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Monday, August 08, 2011


While explaining the complexities involved in pondering "where did all that money go?" to someone today, I realized that there's more to it than I had thought.  The obvious answer is that it doesn't go anywhere.  The value is either there or it's not there.  Another answer is that it's like a parimutuel betting horse track.  The money comes into the markets, the brokers skim off some, and the same money walks out 3 days later when the trades all clear.  A third answer is much more ominous.

Let's say someone puts their stock up as collateral for a loan.  And let's say at first, the stock prices go way up.  So they can borrow more against it.  It's the same thing as the home equity ATM machine syndrome.  When stocks drop, the ATM machine goes in reverse and it's looking for deposits, not withdrawals.

When you apply a lot of financial leverage, then money really does appear and disappear.

When  you have a stock market bubble or housing market bubble or a tulip bubble, from what I've read, it needs large amounts of debt or it won't really have enough fuel to reach bubble status.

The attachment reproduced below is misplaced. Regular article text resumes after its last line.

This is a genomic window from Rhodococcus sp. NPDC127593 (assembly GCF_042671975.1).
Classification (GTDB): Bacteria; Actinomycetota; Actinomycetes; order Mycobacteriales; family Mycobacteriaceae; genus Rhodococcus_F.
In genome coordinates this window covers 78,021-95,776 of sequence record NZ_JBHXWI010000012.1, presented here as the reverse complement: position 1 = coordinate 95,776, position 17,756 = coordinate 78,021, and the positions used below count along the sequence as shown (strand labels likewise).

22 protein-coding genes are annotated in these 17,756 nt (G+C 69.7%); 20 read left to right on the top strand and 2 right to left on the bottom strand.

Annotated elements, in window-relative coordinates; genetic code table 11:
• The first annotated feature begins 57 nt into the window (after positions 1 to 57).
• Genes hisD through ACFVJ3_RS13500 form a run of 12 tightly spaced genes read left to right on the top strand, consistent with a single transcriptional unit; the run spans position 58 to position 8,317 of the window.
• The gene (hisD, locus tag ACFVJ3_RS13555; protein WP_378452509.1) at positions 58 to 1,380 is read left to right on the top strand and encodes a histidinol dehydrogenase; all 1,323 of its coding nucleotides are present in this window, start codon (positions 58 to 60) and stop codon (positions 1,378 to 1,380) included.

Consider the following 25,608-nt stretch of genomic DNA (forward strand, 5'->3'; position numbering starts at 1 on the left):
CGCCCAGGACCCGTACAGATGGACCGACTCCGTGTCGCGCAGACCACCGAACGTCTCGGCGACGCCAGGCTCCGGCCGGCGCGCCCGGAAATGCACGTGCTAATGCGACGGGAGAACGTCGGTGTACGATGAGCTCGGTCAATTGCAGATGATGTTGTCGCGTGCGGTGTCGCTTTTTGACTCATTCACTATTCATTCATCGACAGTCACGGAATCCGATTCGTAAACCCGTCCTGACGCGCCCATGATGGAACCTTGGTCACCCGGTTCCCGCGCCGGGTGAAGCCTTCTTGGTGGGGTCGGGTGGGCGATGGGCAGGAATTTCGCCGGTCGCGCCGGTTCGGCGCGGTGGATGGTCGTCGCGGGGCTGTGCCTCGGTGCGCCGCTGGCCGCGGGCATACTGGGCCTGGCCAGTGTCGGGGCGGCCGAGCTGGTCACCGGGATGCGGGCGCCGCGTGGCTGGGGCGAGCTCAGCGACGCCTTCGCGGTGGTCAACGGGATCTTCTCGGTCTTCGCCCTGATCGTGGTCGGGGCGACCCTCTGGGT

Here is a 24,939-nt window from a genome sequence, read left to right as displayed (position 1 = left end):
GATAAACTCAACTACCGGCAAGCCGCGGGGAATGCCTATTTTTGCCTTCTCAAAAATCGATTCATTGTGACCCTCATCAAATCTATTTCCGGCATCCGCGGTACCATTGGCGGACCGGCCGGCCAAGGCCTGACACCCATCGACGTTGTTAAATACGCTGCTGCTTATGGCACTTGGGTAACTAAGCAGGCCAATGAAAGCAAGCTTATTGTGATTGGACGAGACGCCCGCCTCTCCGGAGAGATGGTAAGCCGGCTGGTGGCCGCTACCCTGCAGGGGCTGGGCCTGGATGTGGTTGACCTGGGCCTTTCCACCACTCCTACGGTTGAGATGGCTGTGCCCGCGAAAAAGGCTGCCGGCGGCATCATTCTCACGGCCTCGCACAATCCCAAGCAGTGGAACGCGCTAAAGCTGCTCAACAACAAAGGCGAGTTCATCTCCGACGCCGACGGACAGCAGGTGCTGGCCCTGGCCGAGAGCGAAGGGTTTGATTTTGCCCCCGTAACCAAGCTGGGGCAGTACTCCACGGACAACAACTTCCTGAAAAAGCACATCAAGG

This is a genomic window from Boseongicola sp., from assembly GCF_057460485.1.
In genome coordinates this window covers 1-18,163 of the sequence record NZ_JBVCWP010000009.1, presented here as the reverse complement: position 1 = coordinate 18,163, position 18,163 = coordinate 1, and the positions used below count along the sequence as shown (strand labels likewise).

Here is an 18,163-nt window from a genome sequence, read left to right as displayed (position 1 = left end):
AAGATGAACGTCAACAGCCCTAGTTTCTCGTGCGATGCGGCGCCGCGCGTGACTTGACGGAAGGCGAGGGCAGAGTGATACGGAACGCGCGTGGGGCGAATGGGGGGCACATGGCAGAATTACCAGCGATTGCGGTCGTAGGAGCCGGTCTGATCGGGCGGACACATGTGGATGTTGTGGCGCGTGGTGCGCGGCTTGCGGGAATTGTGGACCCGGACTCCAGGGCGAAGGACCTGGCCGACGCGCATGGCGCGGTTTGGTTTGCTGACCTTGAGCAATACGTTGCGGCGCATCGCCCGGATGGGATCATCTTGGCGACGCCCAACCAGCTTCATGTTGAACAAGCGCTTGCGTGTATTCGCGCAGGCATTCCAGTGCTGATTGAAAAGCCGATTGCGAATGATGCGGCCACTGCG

It's bad enough when you have a stock market bubble and you get a false wealth effect.  It's much worse when you have a housing bubble because the dollar amounts are much bigger and the impact on lives is very direct.  But what happens if you have a bubble where governments get very big and borrow massive amounts of money to keep running?  It's the large banks that get hit.  But I suspect there's a lot of collateral damage, so to speak.

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